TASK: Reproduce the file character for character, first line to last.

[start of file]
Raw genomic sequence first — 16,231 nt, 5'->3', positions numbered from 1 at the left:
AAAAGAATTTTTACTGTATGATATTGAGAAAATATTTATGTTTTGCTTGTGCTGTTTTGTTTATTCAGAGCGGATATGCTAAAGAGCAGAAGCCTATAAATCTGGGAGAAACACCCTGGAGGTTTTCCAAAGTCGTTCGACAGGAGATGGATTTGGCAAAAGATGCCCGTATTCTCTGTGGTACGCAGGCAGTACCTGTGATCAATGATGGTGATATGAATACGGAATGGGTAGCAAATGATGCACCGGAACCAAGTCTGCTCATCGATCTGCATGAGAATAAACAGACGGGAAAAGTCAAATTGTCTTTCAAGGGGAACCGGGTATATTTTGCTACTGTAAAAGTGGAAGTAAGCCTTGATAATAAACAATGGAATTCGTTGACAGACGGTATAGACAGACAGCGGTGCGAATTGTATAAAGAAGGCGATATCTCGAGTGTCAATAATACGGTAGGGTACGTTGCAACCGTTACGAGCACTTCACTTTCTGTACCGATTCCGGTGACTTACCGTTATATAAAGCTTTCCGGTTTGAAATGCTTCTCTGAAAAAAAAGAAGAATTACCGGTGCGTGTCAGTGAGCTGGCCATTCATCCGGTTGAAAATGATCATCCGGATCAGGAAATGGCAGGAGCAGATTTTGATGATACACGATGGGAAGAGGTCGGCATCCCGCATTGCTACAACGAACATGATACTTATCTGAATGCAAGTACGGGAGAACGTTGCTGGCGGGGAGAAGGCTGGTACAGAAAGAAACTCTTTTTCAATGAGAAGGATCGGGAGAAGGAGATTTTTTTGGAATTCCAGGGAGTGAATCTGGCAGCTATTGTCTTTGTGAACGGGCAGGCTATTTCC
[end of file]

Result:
Raw genomic sequence first — 16,231 nt, 5'->3', positions numbered from 1 at the left:
AAAAGAATTTTTACTGTATGATATTGAGAAAATATTTATGTTTTGCTTGTGCTGTTTTGTTTATTCAGAGCGGATATGCTAAAGAGCAGAAGCCTATAAATCTGGGAGAAACACCCTGGAGGTTTTCCAAAGTCGTTCGACAGGAGATGGATTTGGCAAAAGATGCCCGTATTCTCTGTGGTACGCAGGCAGTACCTGTGATCAATGATGGTGATATGAATACGGAATGGGTAGCAAATGATGCACCGGAACCAAGTCTGCTCATCGATCTGCATGAGAATAAACAGACGGGAAAAGTCAAATTGTCTTTCAAGGGGAACCGGGTATATTTTGCTACTGTAAAAGTGGAAGTAAGCCTTGATAATAAACAATGGAATTCGTTGACAGACGGTATAGACAGACAGCGGTGCGAATTGTATAAAGAAGGCGATATCTCGAGTGTCAATAATACGGTAGGGTACGTTGCAACCGTTACGAGCACTTCACTTTCTGTACCGATTCCGGTGACTTACCGTTATATAAAGCTTTCCGGTTTGAAATGCTTCTCTGAAAAAAAAGAAGAATTACCGGTGCGTGTCAGTGAGCTGGCCATTCATCCGGTTGAAAATGATCATCCGGATCAGGAAATGGCAGGAGCAGATTTTGATGATACACGATGGGAAGAGGTCGGCATCCCGCATTGCTACAACGAACATGATACTTATCTGAATGCAAGTACGGGAGAACGTTGCTGGCGGGGAGAAGGCTGGTACAGAAAGAAACTCTTTTTCAATGAGAAGGATCGGGAGAAGGAGATTTTTTTGGAATTCCAGGGAGTGAATCTGGCAGCTATTGTCTTTGTGAACGGGCAGGCTATTTCC